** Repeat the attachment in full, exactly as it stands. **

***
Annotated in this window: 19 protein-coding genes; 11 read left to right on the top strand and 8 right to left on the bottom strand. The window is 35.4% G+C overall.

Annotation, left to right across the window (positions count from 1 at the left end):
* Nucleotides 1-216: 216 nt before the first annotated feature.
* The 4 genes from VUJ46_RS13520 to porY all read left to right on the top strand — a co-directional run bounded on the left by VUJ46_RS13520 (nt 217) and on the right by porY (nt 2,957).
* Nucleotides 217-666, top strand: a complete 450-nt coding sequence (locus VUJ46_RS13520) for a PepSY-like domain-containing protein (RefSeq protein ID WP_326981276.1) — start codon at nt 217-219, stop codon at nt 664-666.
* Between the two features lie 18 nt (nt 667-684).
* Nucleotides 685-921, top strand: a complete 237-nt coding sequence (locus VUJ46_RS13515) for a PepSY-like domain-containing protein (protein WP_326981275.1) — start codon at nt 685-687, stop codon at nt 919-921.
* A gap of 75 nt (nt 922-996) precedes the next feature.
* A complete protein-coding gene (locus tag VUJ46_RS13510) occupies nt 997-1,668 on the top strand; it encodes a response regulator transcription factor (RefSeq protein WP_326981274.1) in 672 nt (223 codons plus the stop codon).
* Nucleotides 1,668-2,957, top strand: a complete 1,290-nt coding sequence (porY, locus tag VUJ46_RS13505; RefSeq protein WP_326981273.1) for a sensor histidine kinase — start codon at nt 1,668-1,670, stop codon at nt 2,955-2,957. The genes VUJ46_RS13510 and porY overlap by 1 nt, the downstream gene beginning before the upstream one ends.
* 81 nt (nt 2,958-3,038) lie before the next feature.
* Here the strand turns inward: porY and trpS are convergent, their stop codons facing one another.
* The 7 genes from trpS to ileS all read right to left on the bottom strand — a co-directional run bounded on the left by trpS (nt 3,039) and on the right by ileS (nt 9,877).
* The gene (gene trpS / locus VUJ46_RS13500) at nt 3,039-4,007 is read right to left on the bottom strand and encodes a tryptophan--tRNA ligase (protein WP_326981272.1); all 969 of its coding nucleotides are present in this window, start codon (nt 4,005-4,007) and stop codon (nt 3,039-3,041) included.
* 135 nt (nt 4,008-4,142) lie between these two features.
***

Annotated in this window: 19 protein-coding genes; 11 read left to right on the top strand and 8 right to left on the bottom strand. The window is 35.4% G+C overall.

Annotation, left to right across the window (positions count from 1 at the left end):
* Nucleotides 1-216: 216 nt before the first annotated feature.
* The 4 genes from VUJ46_RS13520 to porY all read left to right on the top strand — a co-directional run bounded on the left by VUJ46_RS13520 (nt 217) and on the right by porY (nt 2,957).
* Nucleotides 217-666, top strand: a complete 450-nt coding sequence (locus VUJ46_RS13520) for a PepSY-like domain-containing protein (RefSeq protein ID WP_326981276.1) — start codon at nt 217-219, stop codon at nt 664-666.
* Between the two features lie 18 nt (nt 667-684).
* Nucleotides 685-921, top strand: a complete 237-nt coding sequence (locus VUJ46_RS13515) for a PepSY-like domain-containing protein (protein WP_326981275.1) — start codon at nt 685-687, stop codon at nt 919-921.
* A gap of 75 nt (nt 922-996) precedes the next feature.
* A complete protein-coding gene (locus tag VUJ46_RS13510) occupies nt 997-1,668 on the top strand; it encodes a response regulator transcription factor (RefSeq protein WP_326981274.1) in 672 nt (223 codons plus the stop codon).
* Nucleotides 1,668-2,957, top strand: a complete 1,290-nt coding sequence (porY, locus tag VUJ46_RS13505; RefSeq protein WP_326981273.1) for a sensor histidine kinase — start codon at nt 1,668-1,670, stop codon at nt 2,955-2,957. The genes VUJ46_RS13510 and porY overlap by 1 nt, the downstream gene beginning before the upstream one ends.
* 81 nt (nt 2,958-3,038) lie before the next feature.
* Here the strand turns inward: porY and trpS are convergent, their stop codons facing one another.
* The 7 genes from trpS to ileS all read right to left on the bottom strand — a co-directional run bounded on the left by trpS (nt 3,039) and on the right by ileS (nt 9,877).
* The gene (gene trpS / locus VUJ46_RS13500) at nt 3,039-4,007 is read right to left on the bottom strand and encodes a tryptophan--tRNA ligase (protein WP_326981272.1); all 969 of its coding nucleotides are present in this window, start codon (nt 4,005-4,007) and stop codon (nt 3,039-3,041) included.
* 135 nt (nt 4,008-4,142) lie between these two features.